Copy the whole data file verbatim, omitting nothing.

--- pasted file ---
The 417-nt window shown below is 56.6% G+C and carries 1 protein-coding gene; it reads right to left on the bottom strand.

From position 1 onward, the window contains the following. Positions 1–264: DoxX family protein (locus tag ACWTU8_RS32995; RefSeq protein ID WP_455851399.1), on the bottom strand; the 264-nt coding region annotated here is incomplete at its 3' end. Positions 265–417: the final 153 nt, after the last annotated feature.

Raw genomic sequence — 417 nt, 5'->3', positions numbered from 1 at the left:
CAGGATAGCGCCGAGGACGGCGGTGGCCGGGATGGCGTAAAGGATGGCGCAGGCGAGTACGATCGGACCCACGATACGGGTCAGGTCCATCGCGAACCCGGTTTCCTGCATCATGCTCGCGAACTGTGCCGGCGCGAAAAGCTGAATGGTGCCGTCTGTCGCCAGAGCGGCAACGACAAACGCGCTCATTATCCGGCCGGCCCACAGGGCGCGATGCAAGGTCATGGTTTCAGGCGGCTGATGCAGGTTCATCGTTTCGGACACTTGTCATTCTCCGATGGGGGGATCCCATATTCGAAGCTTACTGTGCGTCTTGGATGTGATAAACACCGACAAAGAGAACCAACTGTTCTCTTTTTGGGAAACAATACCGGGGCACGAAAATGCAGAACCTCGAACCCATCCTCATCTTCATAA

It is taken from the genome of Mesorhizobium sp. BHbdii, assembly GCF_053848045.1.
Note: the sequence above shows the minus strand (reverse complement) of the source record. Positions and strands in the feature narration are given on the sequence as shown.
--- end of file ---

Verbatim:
The 417-nt window shown below is 56.6% G+C and carries 1 protein-coding gene; it reads right to left on the bottom strand.

From position 1 onward, the window contains the following. Positions 1–264: DoxX family protein (locus tag ACWTU8_RS32995; RefSeq protein ID WP_455851399.1), on the bottom strand; the 264-nt coding region annotated here is incomplete at its 3' end. Positions 265–417: the final 153 nt, after the last annotated feature.

Raw genomic sequence — 417 nt, 5'->3', positions numbered from 1 at the left:
CAGGATAGCGCCGAGGACGGCGGTGGCCGGGATGGCGTAAAGGATGGCGCAGGCGAGTACGATCGGACCCACGATACGGGTCAGGTCCATCGCGAACCCGGTTTCCTGCATCATGCTCGCGAACTGTGCCGGCGCGAAAAGCTGAATGGTGCCGTCTGTCGCCAGAGCGGCAACGACAAACGCGCTCATTATCCGGCCGGCCCACAGGGCGCGATGCAAGGTCATGGTTTCAGGCGGCTGATGCAGGTTCATCGTTTCGGACACTTGTCATTCTCCGATGGGGGGATCCCATATTCGAAGCTTACTGTGCGTCTTGGATGTGATAAACACCGACAAAGAGAACCAACTGTTCTCTTTTTGGGAAACAATACCGGGGCACGAAAATGCAGAACCTCGAACCCATCCTCATCTTCATAA

It is taken from the genome of Mesorhizobium sp. BHbdii, assembly GCF_053848045.1.
Note: the sequence above shows the minus strand (reverse complement) of the source record. Positions and strands in the feature narration are given on the sequence as shown.